Staunton, June 26 – Ten years after Aleksandr Nikitin was acquitted on FSB charges of spying for providing open source information for a Bellona report on radioactive hazards in Russia’s nuclear fleet, participants at an Oslo conference have concluded that despite his obvious innocence, the former naval officer would be unlikely to obtain justice in Russia now.
But despite what many participants in the meeting said was an “irretrievable rollback in Russia’s democratic reforms” in the intervening decade, some said that Russian and international organizations must continue the fight, demanding that Moscow change course and live up to its Constitution and commitments (www.bellona.ru/articles_ru/articles_2010/1277286476.37).
Nikitin was charged with treason and espionage in 1995 for providing a chapter to a Bellona report on “The Russian Northern Fleet: Sources of Radioactive Contamination.” But with the help of Bellona, Norwegian and Russian legal experts, he was acquitted in 2000, “the single figure in Soviet or Russian history to have taken on the secret services and won.”
At this month’s Oslo conference, however, Bellona reports that “Nikitin’s own lawyer said that today’s political climate would condemn him to life in prison,” while others disagreed and said “the letter of the law in Russia remains such that he would have to be found innocent,” although he they said there was now “absolutely no guarantee” of an acquittal.
One of the co-authors of the original Bellona report, who himself was forced to “flee Russia in the wake of Nikitin’s arrest,” told the meeting that “’the irony is that the report was useful for everyone’ who would help Russia in cleaning up its cold war legacy.” But Bellona President Frederic Haugue noted that “somebody didn’t like this.”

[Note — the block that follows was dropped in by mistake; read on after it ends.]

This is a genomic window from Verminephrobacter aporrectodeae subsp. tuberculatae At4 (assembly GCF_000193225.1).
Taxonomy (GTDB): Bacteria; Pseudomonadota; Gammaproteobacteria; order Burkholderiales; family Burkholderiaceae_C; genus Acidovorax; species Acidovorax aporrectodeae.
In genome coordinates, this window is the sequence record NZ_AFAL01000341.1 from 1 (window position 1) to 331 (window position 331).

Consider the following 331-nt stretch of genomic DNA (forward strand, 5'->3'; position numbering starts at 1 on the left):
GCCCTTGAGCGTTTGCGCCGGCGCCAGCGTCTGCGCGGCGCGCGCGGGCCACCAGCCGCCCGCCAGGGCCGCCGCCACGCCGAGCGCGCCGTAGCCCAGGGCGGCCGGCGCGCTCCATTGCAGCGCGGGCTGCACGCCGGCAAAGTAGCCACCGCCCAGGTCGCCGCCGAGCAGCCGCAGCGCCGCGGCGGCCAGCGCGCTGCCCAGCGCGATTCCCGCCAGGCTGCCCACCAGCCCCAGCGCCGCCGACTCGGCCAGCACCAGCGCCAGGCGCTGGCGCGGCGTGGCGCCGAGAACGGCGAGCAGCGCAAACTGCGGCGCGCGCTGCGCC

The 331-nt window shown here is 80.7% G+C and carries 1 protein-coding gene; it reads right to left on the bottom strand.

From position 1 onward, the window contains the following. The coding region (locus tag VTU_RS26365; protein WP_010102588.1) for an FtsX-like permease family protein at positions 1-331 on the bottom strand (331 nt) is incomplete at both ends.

“That somebody was the FSB,” and its leaders felt that it had to “catch spies” in order to “justify its continued existence, Russian human rights lawyer Yury Schmidt told the meeting in a recorded message. “And what better ‘spy’ than a retired and soft-spoken naval captain,” like Nikitin?
When Bellona decided to fight the charges, “no one expected an acquittal,” officials of the organization said. But they were convinced that “they could at least force Russia to fight fairly, which ironically meant a fight on its own terms.” That is what they did, and yet “the verdict surprised everyone.”
“What we proved,” Bellona’s President Haugue said, “is that it is possible to fight the FSB and win. Because of Nikitin, we dared to fight, and this became an inspiration for others.” Moreover, the Nikitin case helped boost Bellona’s own standing, allowing it to open offices in St. Petersburg and Murmansk as well as in the United States.
That allowed Bellona to shine a bright light on “the shoddy nuclear waste storage practices at Andreyeva Bay” and to attract Russian and international attention to them. As a result, the situation there and elsewhere in the Russian North has been “radically improved,” Bellona experts said, but “much remains to be done.”